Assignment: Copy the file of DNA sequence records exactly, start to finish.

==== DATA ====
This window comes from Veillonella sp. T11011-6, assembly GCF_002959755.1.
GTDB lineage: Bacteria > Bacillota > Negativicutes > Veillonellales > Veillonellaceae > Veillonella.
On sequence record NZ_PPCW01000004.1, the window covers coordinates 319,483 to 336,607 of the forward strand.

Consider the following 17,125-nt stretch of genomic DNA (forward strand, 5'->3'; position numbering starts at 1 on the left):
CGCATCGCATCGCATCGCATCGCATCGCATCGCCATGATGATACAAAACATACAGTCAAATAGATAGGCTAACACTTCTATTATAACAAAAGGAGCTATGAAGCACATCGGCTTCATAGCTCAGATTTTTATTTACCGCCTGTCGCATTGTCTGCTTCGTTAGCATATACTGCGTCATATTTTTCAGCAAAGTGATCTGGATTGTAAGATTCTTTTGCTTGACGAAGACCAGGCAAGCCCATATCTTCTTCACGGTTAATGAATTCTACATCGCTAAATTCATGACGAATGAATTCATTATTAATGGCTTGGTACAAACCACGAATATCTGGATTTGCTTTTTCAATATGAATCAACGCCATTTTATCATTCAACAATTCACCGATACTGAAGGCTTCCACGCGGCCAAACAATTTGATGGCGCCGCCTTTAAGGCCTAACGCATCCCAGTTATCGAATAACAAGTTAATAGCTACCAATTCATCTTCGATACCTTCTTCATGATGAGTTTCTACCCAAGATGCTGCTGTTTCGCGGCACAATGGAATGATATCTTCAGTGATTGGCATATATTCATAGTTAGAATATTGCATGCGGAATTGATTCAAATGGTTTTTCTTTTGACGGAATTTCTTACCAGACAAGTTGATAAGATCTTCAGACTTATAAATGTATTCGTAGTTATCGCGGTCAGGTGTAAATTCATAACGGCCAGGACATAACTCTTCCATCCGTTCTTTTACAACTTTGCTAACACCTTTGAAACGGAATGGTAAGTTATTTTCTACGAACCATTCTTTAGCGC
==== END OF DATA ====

This window comes from Veillonella sp. T11011-6, assembly GCF_002959755.1.
GTDB lineage: Bacteria > Bacillota > Negativicutes > Veillonellales > Veillonellaceae > Veillonella.
On sequence record NZ_PPCW01000004.1, the window covers coordinates 319,483 to 336,607 of the forward strand.

Consider the following 17,125-nt stretch of genomic DNA (forward strand, 5'->3'; position numbering starts at 1 on the left):
CGCATCGCATCGCATCGCATCGCATCGCATCGCCATGATGATACAAAACATACAGTCAAATAGATAGGCTAACACTTCTATTATAACAAAAGGAGCTATGAAGCACATCGGCTTCATAGCTCAGATTTTTATTTACCGCCTGTCGCATTGTCTGCTTCGTTAGCATATACTGCGTCATATTTTTCAGCAAAGTGATCTGGATTGTAAGATTCTTTTGCTTGACGAAGACCAGGCAAGCCCATATCTTCTTCACGGTTAATGAATTCTACATCGCTAAATTCATGACGAATGAATTCATTATTAATGGCTTGGTACAAACCACGAATATCTGGATTTGCTTTTTCAATATGAATCAACGCCATTTTATCATTCAACAATTCACCGATACTGAAGGCTTCCACGCGGCCAAACAATTTGATGGCGCCGCCTTTAAGGCCTAACGCATCCCAGTTATCGAATAACAAGTTAATAGCTACCAATTCATCTTCGATACCTTCTTCATGATGAGTTTCTACCCAAGATGCTGCTGTTTCGCGGCACAATGGAATGATATCTTCAGTGATTGGCATATATTCATAGTTAGAATATTGCATGCGGAATTGATTCAAATGGTTTTTCTTTTGACGGAATTTCTTACCAGACAAGTTGATAAGATCTTCAGACTTATAAATGTATTCGTAGTTATCGCGGTCAGGTGTAAATTCATAACGGCCAGGACATAACTCTTCCATCCGTTCTTTTACAACTTTGCTAACACCTTTGAAACGGAATGGTAAGTTATTTTCTACGAACCATTCTTTAGCGC